The Internet has not only helped the pet industry grow online among consumers looking for pet-related news and entertainment, but also has provided new marketing channels for petfood and pet product retailers.
A recent article, "[Four] Ways the Pet Industry has Gone Digitial," says one way the pet industry has been following digital trends is in it its adoption of subscription models. Similar to Netflix, the pet industry has services like Petflow, which ships petfood and pet products, and BarkBox, which was launched in November 2011 and donates a portion of its petfood and treat sales to rescues or shelters, according to co-founder Carly Strife.
Pet brands are also engaging in ecommerce via social media. Sites like online pet supply retailer Wag.com encourage consumers to enter contests, respond to polls, post photos and other pet content to its Facebook page. Petfood brand GranataPet Food engaged consumers through Foursquare API with 10 billboards in Munich and Berlin, Germany, that "dispensed" dog food into a bowl on the ground each time a user "checked in." Pedigree hosted its "Every Dog Deserves..." campaign through social media as well, in which the brand donated a pound of dog food to a shelter for every "Like," post or tweet about the campaign.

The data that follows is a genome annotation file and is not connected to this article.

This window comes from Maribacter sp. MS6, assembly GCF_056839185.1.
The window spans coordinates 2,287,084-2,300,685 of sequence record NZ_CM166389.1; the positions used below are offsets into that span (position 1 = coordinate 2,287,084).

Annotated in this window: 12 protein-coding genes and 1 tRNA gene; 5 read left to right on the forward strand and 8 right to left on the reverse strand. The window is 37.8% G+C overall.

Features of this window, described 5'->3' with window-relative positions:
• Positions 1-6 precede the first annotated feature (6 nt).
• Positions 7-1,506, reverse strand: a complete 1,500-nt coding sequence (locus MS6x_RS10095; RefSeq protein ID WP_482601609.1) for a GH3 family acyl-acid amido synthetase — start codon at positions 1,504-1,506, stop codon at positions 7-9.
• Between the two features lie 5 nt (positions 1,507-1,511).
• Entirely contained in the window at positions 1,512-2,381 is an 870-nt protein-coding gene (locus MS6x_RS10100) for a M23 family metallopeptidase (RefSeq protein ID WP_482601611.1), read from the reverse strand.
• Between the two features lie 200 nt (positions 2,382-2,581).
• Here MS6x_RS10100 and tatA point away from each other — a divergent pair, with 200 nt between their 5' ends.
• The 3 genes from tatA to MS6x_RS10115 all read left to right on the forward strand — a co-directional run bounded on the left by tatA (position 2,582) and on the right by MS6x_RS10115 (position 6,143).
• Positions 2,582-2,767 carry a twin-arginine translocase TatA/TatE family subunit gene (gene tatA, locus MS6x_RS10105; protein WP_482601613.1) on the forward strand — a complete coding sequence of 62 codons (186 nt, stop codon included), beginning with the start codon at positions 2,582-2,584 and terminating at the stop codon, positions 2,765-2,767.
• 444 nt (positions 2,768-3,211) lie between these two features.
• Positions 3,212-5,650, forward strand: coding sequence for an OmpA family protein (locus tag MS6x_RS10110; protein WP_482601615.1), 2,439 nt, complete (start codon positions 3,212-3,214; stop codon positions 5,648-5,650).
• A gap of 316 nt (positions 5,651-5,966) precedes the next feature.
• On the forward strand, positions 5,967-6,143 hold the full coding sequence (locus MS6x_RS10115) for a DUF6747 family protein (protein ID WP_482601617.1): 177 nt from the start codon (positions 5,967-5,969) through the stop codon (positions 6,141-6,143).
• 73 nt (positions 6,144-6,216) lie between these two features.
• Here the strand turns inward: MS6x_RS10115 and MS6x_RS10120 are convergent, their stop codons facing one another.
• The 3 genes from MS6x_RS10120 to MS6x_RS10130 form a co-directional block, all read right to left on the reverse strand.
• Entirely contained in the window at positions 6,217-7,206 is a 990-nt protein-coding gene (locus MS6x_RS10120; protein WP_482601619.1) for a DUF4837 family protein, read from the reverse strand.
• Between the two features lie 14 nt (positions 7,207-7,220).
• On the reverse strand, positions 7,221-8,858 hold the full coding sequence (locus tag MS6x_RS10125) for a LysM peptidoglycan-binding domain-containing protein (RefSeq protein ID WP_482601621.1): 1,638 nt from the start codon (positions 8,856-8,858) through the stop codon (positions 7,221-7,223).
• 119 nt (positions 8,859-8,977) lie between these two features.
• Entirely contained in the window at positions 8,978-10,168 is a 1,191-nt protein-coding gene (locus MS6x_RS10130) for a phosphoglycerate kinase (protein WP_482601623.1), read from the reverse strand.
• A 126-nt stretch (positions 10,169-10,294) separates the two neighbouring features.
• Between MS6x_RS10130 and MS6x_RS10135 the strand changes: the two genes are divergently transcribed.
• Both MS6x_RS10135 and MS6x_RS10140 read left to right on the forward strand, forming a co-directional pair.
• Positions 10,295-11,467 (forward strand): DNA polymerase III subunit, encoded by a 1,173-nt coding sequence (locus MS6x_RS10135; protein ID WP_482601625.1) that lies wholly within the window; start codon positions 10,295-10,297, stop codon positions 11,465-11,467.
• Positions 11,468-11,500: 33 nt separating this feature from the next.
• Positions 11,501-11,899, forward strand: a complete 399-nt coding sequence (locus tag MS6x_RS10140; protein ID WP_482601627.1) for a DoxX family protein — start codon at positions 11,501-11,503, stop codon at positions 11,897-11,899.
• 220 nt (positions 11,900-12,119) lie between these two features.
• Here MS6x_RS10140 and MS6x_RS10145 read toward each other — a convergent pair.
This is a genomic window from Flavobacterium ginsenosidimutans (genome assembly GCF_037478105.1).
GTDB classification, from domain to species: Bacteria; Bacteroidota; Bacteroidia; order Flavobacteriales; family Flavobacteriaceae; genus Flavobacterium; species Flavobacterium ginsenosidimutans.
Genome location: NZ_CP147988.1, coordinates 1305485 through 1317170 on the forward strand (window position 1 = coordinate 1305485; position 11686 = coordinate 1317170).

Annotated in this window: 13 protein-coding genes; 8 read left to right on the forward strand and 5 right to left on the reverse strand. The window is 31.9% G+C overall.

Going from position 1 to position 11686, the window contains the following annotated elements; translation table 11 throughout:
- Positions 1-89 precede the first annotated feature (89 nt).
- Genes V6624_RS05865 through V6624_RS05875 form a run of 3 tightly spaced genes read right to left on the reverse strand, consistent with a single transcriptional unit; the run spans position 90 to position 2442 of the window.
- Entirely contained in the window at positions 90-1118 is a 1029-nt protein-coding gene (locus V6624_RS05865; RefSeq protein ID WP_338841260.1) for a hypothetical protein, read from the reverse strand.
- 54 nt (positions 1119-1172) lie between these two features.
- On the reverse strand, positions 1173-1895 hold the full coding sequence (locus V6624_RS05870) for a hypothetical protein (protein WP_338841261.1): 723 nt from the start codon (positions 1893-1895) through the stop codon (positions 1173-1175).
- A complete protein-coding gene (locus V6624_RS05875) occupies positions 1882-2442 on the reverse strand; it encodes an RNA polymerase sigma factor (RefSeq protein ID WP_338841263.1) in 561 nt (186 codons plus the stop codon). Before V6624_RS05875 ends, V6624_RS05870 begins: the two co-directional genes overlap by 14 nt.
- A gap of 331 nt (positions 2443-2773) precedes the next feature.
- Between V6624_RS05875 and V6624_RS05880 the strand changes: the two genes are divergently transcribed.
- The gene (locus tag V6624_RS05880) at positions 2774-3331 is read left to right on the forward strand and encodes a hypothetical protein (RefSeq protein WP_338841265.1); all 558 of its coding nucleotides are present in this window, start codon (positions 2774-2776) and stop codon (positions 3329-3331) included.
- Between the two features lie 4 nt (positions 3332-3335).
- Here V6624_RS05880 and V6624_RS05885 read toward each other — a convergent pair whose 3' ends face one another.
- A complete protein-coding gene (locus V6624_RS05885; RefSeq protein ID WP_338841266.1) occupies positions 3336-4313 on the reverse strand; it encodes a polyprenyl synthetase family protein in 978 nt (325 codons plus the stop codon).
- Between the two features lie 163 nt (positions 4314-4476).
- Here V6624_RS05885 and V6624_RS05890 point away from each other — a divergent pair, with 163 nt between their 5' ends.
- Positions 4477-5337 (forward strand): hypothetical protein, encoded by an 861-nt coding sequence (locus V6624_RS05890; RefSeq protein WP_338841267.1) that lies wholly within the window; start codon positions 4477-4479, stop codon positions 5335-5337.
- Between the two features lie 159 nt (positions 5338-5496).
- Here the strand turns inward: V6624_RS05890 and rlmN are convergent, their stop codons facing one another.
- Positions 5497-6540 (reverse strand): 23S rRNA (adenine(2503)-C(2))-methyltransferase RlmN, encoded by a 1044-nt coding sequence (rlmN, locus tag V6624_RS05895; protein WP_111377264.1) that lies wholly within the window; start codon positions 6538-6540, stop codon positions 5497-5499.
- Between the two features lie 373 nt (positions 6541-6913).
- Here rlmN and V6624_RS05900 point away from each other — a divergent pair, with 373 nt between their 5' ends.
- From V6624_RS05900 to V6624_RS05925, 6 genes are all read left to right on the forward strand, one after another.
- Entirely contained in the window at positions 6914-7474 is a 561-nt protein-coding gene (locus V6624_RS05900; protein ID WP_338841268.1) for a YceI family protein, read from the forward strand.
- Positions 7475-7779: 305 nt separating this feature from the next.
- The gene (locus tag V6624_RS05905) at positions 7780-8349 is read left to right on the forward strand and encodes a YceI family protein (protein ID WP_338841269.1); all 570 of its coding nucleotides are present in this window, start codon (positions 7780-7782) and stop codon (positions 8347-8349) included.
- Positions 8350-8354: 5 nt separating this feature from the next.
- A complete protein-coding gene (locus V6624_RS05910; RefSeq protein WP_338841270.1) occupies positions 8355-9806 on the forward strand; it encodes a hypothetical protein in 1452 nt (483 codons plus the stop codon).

New pet-related smartphone applications are catching on, too, including DoggyDatez, a location-based application for finding both human and dog friends; Petcentric, an application from petfood brand Purina that lets users locate pet-friendly hotels, restaurants and parks; Rate My Puppy, which allows users to upload and rate dog photos; and MyPedED that allows users to carry their pet's medical records, which are also following the digital trend as veterinarians move to computerized medical charts and digital pet X-rays.
While cat trends continue, the pandemic has added to overall slow-growth treatment of the cat food market.
Premiumization and humanization, as well as automation, fueled continued operation growth in spite of the COVID-19 pandemic.